Facebook is launching a new team dedicated to the blockchain.

What is the blockchain? And how should Facebook be using it?

Finding answers to those questions is now the responsibility of David Marcus, the Facebook executive who has, until this week, been running the company’s standalone messaging app, Messenger.

Marcus is leaving Messenger to take over a new internal team dedicated to exploring blockchain technology, according to multiple sources familiar with the matter. The team will be small at launch, fewer than a dozen people, but will include a few key Instagram executives who are moving over to join Marcus: Instagram’s VP of Engineering, James Everingham, and Instagram’s VP of Product, Kevin Weil.

Messenger’s head of product, Stan Chudnovsky, will take over the Messenger app and its team.

Facebook Head of Product for Messenger Stan Chudnovsky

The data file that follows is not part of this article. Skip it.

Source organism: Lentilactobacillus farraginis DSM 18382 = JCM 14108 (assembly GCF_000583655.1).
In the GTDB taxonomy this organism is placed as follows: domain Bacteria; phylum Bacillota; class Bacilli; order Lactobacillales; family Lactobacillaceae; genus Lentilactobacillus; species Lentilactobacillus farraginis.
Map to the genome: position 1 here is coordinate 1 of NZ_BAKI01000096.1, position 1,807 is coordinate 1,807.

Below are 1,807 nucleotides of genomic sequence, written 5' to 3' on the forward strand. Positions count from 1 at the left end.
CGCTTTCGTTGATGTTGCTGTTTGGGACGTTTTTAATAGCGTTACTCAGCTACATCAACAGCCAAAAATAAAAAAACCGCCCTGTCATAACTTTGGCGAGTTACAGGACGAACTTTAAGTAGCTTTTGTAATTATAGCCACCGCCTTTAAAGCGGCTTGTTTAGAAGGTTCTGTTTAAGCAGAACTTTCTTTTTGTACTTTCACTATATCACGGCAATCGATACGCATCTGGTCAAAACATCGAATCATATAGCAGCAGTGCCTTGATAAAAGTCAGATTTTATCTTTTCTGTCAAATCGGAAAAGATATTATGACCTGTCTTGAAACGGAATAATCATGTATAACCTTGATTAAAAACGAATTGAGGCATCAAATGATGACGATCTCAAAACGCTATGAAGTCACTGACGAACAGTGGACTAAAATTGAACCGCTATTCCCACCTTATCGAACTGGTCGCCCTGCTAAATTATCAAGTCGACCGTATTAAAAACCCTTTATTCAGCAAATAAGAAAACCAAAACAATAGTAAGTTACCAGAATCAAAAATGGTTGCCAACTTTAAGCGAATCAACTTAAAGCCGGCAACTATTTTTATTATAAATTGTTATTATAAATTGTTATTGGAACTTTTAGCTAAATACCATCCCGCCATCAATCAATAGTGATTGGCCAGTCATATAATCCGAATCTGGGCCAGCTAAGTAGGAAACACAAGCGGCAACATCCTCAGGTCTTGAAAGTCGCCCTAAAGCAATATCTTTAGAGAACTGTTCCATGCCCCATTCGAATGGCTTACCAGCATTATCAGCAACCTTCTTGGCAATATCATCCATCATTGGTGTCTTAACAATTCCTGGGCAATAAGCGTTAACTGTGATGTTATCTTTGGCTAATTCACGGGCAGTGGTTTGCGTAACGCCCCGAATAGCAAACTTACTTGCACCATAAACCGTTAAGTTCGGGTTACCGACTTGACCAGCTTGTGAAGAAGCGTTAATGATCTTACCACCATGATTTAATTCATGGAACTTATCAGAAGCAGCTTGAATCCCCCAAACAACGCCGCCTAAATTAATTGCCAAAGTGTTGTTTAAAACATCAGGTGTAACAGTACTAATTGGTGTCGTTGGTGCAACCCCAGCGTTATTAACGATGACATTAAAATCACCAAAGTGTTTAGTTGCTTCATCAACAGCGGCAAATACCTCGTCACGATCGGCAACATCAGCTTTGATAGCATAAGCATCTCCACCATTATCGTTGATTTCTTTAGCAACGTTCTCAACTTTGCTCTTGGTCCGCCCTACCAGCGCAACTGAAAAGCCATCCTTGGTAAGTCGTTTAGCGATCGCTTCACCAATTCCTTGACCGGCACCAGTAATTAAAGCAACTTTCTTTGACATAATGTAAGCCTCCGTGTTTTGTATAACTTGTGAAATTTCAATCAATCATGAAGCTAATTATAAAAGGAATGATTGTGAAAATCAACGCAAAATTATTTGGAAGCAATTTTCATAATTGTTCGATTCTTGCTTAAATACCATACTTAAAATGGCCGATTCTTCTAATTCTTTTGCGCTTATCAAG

Facebook Head of Product for Messenger Stan Chudnovsky
 Noam Galai/Getty Images for TechCrunch

The move is noteworthy for a couple of reasons:

  1. As the former president of PayPal, Marcus has a lot of payments expertise and has been in charge of Messenger through a lot of significant changes over the years. In fact, Facebook’s decision to split Messenger out of the core app so that users had to download the standalone app in order to receive messages on mobile happened during Marcus’s first month on the job. He oversaw Messenger’s push into customer service bots, shopping and, more recently, advertising. His departure from that role is notable, especially since Messenger is just starting to ramp up its advertising business.
  2. The blockchain, which serves as the technical foundation for all cryptocurrencies — like bitcoin — is all the rage. Facebook’s decision to pursue blockchain technology will most certainly add some validity to the crypto industry, which has been very chaotic. This doesn’t mean that Facebook will build its own cryptocurrency, but there are many ways that blockchain technology could be used that have nothing to do with cryptocurrencies, including encrypted data storage. Marcus does have a personal interest in cryptocurrencies, though. He joined the board of cryptocurrency exchange Coinbase in December.

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